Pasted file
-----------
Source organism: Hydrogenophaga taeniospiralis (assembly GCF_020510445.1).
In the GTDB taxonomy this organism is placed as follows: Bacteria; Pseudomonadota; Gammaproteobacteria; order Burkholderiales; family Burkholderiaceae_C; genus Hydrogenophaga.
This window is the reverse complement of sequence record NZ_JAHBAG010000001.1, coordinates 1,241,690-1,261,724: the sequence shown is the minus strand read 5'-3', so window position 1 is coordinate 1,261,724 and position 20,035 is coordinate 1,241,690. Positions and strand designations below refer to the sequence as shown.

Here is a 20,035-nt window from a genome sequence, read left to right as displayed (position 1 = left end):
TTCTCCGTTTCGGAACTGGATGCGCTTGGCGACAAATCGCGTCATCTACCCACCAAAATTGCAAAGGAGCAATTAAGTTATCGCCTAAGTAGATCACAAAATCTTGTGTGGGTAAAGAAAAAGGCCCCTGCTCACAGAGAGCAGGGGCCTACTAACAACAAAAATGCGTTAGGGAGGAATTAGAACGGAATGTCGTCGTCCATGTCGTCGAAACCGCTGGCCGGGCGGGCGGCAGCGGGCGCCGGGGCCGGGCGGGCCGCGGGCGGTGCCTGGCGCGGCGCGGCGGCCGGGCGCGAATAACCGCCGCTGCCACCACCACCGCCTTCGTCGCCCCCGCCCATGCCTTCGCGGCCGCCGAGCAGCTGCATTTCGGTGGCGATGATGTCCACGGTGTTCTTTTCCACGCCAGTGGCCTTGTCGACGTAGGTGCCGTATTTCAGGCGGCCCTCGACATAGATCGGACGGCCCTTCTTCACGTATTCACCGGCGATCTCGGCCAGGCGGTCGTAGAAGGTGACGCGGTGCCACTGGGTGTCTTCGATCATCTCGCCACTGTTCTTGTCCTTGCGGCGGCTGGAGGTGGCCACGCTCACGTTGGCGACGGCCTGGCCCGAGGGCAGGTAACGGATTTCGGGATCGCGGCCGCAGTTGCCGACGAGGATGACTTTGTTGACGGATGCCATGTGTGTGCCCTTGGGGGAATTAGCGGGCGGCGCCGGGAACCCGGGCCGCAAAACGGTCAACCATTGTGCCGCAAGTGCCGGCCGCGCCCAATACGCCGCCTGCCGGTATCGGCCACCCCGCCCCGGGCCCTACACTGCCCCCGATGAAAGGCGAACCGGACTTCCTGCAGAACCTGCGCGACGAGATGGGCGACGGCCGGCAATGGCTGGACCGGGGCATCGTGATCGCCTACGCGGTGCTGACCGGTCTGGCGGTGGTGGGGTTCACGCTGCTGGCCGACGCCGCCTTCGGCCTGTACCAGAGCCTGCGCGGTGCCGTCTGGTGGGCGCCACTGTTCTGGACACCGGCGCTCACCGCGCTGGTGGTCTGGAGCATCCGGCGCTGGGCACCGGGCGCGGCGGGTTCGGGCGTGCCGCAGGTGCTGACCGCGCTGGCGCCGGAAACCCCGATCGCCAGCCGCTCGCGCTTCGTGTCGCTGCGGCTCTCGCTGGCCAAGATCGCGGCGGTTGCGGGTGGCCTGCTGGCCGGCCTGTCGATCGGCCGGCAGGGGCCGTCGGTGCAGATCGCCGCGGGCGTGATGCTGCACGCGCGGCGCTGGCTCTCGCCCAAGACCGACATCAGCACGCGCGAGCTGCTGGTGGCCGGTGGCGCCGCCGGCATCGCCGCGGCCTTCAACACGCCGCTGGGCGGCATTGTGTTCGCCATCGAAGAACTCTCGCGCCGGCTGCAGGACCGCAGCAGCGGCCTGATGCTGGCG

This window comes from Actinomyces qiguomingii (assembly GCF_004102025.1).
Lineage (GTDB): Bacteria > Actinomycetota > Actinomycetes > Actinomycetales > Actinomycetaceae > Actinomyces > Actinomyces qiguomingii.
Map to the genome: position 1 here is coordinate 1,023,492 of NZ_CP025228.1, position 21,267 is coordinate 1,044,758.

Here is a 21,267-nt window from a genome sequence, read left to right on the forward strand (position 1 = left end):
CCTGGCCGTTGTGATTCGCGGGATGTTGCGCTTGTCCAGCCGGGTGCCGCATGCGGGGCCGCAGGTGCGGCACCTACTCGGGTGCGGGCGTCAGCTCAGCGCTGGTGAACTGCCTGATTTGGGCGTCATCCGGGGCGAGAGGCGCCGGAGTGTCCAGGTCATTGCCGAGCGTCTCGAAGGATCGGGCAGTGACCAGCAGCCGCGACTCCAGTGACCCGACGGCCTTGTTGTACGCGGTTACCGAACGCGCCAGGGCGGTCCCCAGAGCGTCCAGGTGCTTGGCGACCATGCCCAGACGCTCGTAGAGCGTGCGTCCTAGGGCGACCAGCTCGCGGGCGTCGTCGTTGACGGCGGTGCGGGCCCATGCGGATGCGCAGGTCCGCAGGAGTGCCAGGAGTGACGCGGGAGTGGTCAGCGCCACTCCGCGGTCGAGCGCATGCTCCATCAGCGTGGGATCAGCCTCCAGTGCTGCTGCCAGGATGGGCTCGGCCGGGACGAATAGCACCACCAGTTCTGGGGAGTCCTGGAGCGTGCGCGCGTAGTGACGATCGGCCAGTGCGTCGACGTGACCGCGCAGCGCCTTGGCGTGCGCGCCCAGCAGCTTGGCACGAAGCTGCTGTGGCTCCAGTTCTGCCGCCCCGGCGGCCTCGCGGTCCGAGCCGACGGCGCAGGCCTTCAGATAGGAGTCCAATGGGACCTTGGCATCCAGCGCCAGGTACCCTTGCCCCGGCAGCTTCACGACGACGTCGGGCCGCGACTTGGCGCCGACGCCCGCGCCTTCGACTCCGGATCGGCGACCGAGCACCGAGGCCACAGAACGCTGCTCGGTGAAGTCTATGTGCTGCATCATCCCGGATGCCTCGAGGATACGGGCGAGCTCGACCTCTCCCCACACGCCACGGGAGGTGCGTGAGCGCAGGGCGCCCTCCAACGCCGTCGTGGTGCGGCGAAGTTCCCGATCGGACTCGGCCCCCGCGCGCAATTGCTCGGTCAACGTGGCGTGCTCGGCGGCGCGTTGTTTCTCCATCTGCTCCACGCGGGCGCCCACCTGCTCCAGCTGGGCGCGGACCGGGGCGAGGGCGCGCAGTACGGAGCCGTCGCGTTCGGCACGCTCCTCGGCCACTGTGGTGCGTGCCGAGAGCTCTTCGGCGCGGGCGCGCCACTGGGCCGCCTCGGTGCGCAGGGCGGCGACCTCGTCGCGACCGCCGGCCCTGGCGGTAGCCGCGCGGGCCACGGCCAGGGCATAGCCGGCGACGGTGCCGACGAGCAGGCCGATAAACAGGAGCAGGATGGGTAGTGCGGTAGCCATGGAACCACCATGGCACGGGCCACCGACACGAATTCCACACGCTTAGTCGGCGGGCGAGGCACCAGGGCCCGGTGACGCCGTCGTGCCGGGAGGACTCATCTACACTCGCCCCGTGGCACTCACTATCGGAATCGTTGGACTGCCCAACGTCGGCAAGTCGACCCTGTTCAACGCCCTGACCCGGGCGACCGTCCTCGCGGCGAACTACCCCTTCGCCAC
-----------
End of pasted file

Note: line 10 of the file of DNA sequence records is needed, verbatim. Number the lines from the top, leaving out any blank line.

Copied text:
CCTGGCCGTTGTGATTCGCGGGATGTTGCGCTTGTCCAGCCGGGTGCCGCATGCGGGGCCGCAGGTGCGGCACCTACTCGGGTGCGGGCGTCAGCTCAGCGCTGGTGAACTGCCTGATTTGGGCGTCATCCGGGGCGAGAGGCGCCGGAGTGTCCAGGTCATTGCCGAGCGTCTCGAAGGATCGGGCAGTGACCAGCAGCCGCGACTCCAGTGACCCGACGGCCTTGTTGTACGCGGTTACCGAACGCGCCAGGGCGGTCCCCAGAGCGTCCAGGTGCTTGGCGACCATGCCCAGACGCTCGTAGAGCGTGCGTCCTAGGGCGACCAGCTCGCGGGCGTCGTCGTTGACGGCGGTGCGGGCCCATGCGGATGCGCAGGTCCGCAGGAGTGCCAGGAGTGACGCGGGAGTGGTCAGCGCCACTCCGCGGTCGAGCGCATGCTCCATCAGCGTGGGATCAGCCTCCAGTGCTGCTGCCAGGATGGGCTCGGCCGGGACGAATAGCACCACCAGTTCTGGGGAGTCCTGGAGCGTGCGCGCGTAGTGACGATCGGCCAGTGCGTCGACGTGACCGCGCAGCGCCTTGGCGTGCGCGCCCAGCAGCTTGGCACGAAGCTGCTGTGGCTCCAGTTCTGCCGCCCCGGCGGCCTCGCGGTCCGAGCCGACGGCGCAGGCCTTCAGATAGGAGTCCAATGGGACCTTGGCATCCAGCGCCAGGTACCCTTGCCCCGGCAGCTTCACGACGACGTCGGGCCGCGACTTGGCGCCGACGCCCGCGCCTTCGACTCCGGATCGGCGACCGAGCACCGAGGCCACAGAACGCTGCTCGGTGAAGTCTATGTGCTGCATCATCCCGGATGCCTCGAGGATACGGGCGAGCTCGACCTCTCCCCACACGCCACGGGAGGTGCGTGAGCGCAGGGCGCCCTCCAACGCCGTCGTGGTGCGGCGAAGTTCCCGATCGGACTCGGCCCCCGCGCGCAATTGCTCGGTCAACGTGGCGTGCTCGGCGGCGCGTTGTTTCTCCATCTGCTCCACGCGGGCGCCCACCTGCTCCAGCTGGGCGCGGACCGGGGCGAGGGCGCGCAGTACGGAGCCGTCGCGTTCGGCACGCTCCTCGGCCACTGTGGTGCGTGCCGAGAGCTCTTCGGCGCGGGCGCGCCACTGGGCCGCCTCGGTGCGCAGGGCGGCGACCTCGTCGCGACCGCCGGCCCTGGCGGTAGCCGCGCGGGCCACGGCCAGGGCATAGCCGGCGACGGTGCCGACGAGCAGGCCGATAAACAGGAGCAGGATGGGTAGTGCGGTAGCCATGGAACCACCATGGCACGGGCCACCGACACGAATTCCACACGCTTAGTCGGCGGGCGAGGCACCAGGGCCCGGTGACGCCGTCGTGCCGGGAGGACTCATCTACACTCGCCCCGTGGCACTCACTATCGGAATCGTTGGACTGCCCAACGTCGGCAAGTCGACCCTGTTCAACGCCCTGACCCGGGCGACCGTCCTCGCGGCGAACTACCCCTTCGCCAC